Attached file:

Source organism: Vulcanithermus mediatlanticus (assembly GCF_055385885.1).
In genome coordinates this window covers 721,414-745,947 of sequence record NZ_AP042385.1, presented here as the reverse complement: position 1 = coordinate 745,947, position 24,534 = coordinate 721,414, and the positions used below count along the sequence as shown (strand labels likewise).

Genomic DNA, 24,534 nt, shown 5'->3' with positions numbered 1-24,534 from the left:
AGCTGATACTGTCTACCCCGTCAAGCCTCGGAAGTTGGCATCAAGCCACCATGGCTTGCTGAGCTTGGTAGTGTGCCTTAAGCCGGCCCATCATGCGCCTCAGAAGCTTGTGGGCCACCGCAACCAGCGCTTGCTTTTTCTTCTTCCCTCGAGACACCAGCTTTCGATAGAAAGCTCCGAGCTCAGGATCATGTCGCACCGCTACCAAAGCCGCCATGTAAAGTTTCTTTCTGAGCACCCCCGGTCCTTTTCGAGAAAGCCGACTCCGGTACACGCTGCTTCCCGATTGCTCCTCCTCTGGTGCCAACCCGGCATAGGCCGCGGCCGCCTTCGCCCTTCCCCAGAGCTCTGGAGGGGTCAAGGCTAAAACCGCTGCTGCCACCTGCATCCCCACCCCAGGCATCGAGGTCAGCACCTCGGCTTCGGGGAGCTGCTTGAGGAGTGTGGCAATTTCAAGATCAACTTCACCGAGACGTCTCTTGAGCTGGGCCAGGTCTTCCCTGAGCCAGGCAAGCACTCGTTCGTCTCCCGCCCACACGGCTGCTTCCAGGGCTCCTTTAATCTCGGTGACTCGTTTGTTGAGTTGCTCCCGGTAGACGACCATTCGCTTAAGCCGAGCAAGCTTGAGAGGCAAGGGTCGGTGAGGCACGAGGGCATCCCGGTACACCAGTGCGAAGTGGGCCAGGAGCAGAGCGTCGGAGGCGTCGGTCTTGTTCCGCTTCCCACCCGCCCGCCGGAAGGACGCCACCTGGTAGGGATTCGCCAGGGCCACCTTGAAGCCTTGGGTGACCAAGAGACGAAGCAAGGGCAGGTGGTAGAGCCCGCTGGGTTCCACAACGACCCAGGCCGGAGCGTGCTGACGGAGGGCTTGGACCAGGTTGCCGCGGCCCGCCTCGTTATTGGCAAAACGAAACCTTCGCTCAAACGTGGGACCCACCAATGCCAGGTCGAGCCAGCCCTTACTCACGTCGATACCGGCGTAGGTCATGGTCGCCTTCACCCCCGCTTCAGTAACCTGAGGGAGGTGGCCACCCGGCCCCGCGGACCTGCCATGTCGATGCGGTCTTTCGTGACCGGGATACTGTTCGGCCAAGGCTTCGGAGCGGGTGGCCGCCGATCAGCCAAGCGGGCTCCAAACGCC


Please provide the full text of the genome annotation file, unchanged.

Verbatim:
Source organism: Vulcanithermus mediatlanticus (assembly GCF_055385885.1).
In genome coordinates this window covers 721,414-745,947 of sequence record NZ_AP042385.1, presented here as the reverse complement: position 1 = coordinate 745,947, position 24,534 = coordinate 721,414, and the positions used below count along the sequence as shown (strand labels likewise).

Genomic DNA, 24,534 nt, shown 5'->3' with positions numbered 1-24,534 from the left:
AGCTGATACTGTCTACCCCGTCAAGCCTCGGAAGTTGGCATCAAGCCACCATGGCTTGCTGAGCTTGGTAGTGTGCCTTAAGCCGGCCCATCATGCGCCTCAGAAGCTTGTGGGCCACCGCAACCAGCGCTTGCTTTTTCTTCTTCCCTCGAGACACCAGCTTTCGATAGAAAGCTCCGAGCTCAGGATCATGTCGCACCGCTACCAAAGCCGCCATGTAAAGTTTCTTTCTGAGCACCCCCGGTCCTTTTCGAGAAAGCCGACTCCGGTACACGCTGCTTCCCGATTGCTCCTCCTCTGGTGCCAACCCGGCATAGGCCGCGGCCGCCTTCGCCCTTCCCCAGAGCTCTGGAGGGGTCAAGGCTAAAACCGCTGCTGCCACCTGCATCCCCACCCCAGGCATCGAGGTCAGCACCTCGGCTTCGGGGAGCTGCTTGAGGAGTGTGGCAATTTCAAGATCAACTTCACCGAGACGTCTCTTGAGCTGGGCCAGGTCTTCCCTGAGCCAGGCAAGCACTCGTTCGTCTCCCGCCCACACGGCTGCTTCCAGGGCTCCTTTAATCTCGGTGACTCGTTTGTTGAGTTGCTCCCGGTAGACGACCATTCGCTTAAGCCGAGCAAGCTTGAGAGGCAAGGGTCGGTGAGGCACGAGGGCATCCCGGTACACCAGTGCGAAGTGGGCCAGGAGCAGAGCGTCGGAGGCGTCGGTCTTGTTCCGCTTCCCACCCGCCCGCCGGAAGGACGCCACCTGGTAGGGATTCGCCAGGGCCACCTTGAAGCCTTGGGTGACCAAGAGACGAAGCAAGGGCAGGTGGTAGAGCCCGCTGGGTTCCACAACGACCCAGGCCGGAGCGTGCTGACGGAGGGCTTGGACCAGGTTGCCGCGGCCCGCCTCGTTATTGGCAAAACGAAACCTTCGCTCAAACGTGGGACCCACCAATGCCAGGTCGAGCCAGCCCTTACTCACGTCGATACCGGCGTAGGTCATGGTCGCCTTCACCCCCGCTTCAGTAACCTGAGGGAGGTGGCCACCCGGCCCCGCGGACCTGCCATGTCGATGCGGTCTTTCGTGACCGGGATACTGTTCGGCCAAGGCTTCGGAGCGGGTGGCCGCCGATCAGCCAAGCGGGCTCCAAACGCC